1928? This film feels like quite a step backwards for Buster Keaton. It’s full of cheap gags about people bumping into things, falling over, not being unable to work out revolving doors and other basic slapstick. Silly stuff, that’s usually only mildly amusing like two men getting changed in the same cubicle, losing swimming togs in a public pool and a young man having his brain fried so much by love that he’s unable to function properly. There aren’t really any eye-opening stunts. There is, however, a very sweet, innocent love story. That, and a monkey…

The Cameraman grows on you. It has a narrative strength that somehow allows it to be better than it is. It lacks the elaborate stunts, artistically-framed shots and laugh-out-loud funniness of Keaton’s other films but it’s still a minor delight. It has that Keaton charm. Marceline Day is great as Sally – strong, beautiful, kind and capable of acting without over-expressing. The cheap gags I’ve criticised are still amusing enough to keep you watching while the narrative builds into something you want to see the end of. There’s a monkey in it and they’re always funny. It makes its appearance as the plot starts to pick up… or maybe it’s the monkey that saves the film?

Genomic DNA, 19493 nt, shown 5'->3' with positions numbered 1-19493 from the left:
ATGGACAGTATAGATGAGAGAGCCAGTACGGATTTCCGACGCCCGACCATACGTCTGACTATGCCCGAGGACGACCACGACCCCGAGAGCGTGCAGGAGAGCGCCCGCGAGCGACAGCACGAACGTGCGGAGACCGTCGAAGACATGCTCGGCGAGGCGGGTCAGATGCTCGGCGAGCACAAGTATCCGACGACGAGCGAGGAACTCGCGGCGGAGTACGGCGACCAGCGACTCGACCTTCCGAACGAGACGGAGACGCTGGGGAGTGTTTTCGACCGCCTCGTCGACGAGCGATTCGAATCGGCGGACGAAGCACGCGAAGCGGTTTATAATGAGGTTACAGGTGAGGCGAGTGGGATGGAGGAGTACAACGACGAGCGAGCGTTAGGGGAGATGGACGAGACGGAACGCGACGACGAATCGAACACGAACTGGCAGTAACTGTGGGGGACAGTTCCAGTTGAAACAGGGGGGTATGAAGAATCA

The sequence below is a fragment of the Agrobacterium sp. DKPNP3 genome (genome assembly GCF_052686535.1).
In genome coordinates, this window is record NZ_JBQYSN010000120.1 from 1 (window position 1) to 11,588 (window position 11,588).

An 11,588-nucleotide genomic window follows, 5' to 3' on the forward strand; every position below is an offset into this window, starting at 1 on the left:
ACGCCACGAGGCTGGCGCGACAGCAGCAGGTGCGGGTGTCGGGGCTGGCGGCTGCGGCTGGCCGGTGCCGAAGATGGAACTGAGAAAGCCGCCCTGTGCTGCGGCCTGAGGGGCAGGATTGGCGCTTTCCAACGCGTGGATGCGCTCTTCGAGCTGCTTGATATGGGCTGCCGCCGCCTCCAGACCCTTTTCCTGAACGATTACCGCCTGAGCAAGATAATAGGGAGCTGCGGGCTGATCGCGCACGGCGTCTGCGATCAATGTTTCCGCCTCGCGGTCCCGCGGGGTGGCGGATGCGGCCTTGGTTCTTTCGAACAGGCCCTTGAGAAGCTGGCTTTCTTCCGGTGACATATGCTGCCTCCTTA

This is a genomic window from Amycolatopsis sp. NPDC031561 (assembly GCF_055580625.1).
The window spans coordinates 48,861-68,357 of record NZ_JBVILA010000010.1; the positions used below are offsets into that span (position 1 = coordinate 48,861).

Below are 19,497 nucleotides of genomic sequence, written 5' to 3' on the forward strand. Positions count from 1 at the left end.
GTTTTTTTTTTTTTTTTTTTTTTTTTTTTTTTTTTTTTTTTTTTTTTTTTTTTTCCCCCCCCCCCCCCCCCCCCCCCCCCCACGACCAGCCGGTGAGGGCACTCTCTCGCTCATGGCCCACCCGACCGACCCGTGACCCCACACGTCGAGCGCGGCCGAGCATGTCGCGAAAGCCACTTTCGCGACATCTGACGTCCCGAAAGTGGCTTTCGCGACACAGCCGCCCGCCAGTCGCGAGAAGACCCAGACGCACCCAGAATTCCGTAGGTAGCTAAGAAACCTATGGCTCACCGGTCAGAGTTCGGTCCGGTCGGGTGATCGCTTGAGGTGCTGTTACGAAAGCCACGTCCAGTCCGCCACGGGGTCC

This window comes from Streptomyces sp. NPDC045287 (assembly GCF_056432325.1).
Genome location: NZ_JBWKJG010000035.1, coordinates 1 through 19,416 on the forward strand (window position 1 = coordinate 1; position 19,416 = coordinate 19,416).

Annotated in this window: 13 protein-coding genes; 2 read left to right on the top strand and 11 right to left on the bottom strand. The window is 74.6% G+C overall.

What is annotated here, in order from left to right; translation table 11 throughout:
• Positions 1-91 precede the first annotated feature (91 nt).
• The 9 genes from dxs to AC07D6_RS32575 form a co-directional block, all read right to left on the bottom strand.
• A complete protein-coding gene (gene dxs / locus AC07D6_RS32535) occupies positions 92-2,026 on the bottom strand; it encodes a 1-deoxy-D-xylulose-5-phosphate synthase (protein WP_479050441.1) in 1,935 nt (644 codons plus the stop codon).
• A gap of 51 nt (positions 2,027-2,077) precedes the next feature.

While weak in comparison to the likes of The General, Seven Chances and The Navigator, there’s certainly something in The Cameraman for Keaton fans and silent film lovers. Other people may find it amusing enough but I wouldn’t recommend that they seek it out before first becoming one of the other two kinds of people.

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